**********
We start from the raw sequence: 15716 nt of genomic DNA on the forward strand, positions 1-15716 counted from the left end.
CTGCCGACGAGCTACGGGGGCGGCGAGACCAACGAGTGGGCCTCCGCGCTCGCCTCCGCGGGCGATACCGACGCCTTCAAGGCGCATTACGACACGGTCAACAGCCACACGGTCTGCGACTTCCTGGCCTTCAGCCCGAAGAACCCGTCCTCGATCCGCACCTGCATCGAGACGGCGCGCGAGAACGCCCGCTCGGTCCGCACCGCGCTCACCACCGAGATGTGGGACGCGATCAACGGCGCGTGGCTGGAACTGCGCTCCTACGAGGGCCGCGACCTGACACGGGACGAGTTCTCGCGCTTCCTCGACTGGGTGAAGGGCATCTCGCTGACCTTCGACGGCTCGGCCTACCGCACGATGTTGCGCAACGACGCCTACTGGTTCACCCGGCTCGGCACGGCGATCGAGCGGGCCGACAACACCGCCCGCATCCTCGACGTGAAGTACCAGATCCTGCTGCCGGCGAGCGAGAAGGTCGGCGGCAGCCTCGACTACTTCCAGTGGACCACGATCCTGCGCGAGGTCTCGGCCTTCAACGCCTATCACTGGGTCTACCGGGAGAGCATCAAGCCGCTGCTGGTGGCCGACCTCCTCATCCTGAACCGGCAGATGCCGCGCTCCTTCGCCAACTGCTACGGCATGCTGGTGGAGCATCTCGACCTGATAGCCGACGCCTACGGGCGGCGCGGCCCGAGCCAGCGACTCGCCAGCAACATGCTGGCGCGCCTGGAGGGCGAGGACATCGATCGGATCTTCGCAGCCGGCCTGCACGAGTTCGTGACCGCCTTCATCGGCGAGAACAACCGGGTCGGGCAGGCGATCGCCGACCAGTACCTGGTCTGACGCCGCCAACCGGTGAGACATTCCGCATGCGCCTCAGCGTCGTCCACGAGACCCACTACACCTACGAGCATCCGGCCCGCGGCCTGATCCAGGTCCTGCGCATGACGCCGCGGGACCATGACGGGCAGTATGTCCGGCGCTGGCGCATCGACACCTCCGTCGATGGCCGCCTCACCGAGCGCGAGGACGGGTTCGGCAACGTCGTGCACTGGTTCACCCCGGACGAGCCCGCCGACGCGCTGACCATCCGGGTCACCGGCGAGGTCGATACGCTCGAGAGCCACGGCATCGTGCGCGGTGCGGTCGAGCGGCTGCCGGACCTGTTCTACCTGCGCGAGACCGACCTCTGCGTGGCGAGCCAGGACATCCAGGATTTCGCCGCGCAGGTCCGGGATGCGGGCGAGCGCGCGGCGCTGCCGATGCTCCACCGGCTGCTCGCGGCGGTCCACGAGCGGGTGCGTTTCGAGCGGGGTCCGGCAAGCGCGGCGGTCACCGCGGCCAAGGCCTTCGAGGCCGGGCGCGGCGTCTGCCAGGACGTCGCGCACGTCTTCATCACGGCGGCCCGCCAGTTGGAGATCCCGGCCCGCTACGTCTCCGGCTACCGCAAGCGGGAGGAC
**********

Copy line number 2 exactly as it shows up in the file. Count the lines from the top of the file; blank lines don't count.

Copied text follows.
CTGCCGACGAGCTACGGGGGCGGCGAGACCAACGAGTGGGCCTCCGCGCTCGCCTCCGCGGGCGATACCGACGCCTTCAAGGCGCATTACGACACGGTCAACAGCCACACGGTCTGCGACTTCCTGGCCTTCAGCCCGAAGAACCCGTCCTCGATCCGCACCTGCATCGAGACGGCGCGCGAGAACGCCCGCTCGGTCCGCACCGCGCTCACCACCGAGATGTGGGACGCGATCAACGGCGCGTGGCTGGAACTGCGCTCCTACGAGGGCCGCGACCTGACACGGGACGAGTTCTCGCGCTTCCTCGACTGGGTGAAGGGCATCTCGCTGACCTTCGACGGCTCGGCCTACCGCACGATGTTGCGCAACGACGCCTACTGGTTCACCCGGCTCGGCACGGCGATCGAGCGGGCCGACAACACCGCCCGCATCCTCGACGTGAAGTACCAGATCCTGCTGCCGGCGAGCGAGAAGGTCGGCGGCAGCCTCGACTACTTCCAGTGGACCACGATCCTGCGCGAGGTCTCGGCCTTCAACGCCTATCACTGGGTCTACCGGGAGAGCATCAAGCCGCTGCTGGTGGCCGACCTCCTCATCCTGAACCGGCAGATGCCGCGCTCCTTCGCCAACTGCTACGGCATGCTGGTGGAGCATCTCGACCTGATAGCCGACGCCTACGGGCGGCGCGGCCCGAGCCAGCGACTCGCCAGCAACATGCTGGCGCGCCTGGAGGGCGAGGACATCGATCGGATCTTCGCAGCCGGCCTGCACGAGTTCGTGACCGCCTTCATCGGCGAGAACAACCGGGTCGGGCAGGCGATCGCCGACCAGTACCTGGTCTGACGCCGCCAACCGGTGAGACATTCCGCATGCGCCTCAGCGTCGTCCACGAGACCCACTACACCTACGAGCATCCGGCCCGCGGCCTGATCCAGGTCCTGCGCATGACGCCGCGGGACCATGACGGGCAGTATGTCCGGCGCTGGCGCATCGACACCTCCGTCGATGGCCGCCTCACCGAGCGCGAGGACGGGTTCGGCAACGTCGTGCACTGGTTCACCCCGGACGAGCCCGCCGACGCGCTGACCATCCGGGTCACCGGCGAGGTCGATACGCTCGAGAGCCACGGCATCGTGCGCGGTGCGGTCGAGCGGCTGCCGGACCTGTTCTACCTGCGCGAGACCGACCTCTGCGTGGCGAGCCAGGACATCCAGGATTTCGCCGCGCAGGTCCGGGATGCGGGCGAGCGCGCGGCGCTGCCGATGCTCCACCGGCTGCTCGCGGCGGTCCACGAGCGGGTGCGTTTCGAGCGGGGTCCGGCAAGCGCGGCGGTCACCGCGGCCAAGGCCTTCGAGGCCGGGCGCGGCGTCTGCCAGGACGTCGCGCACGTCTTCATCACGGCGGCCCGCCAGTTGGAGATCCCGGCCCGCTACGTCTCCGGCTACCGCAAGCGGGAGGAC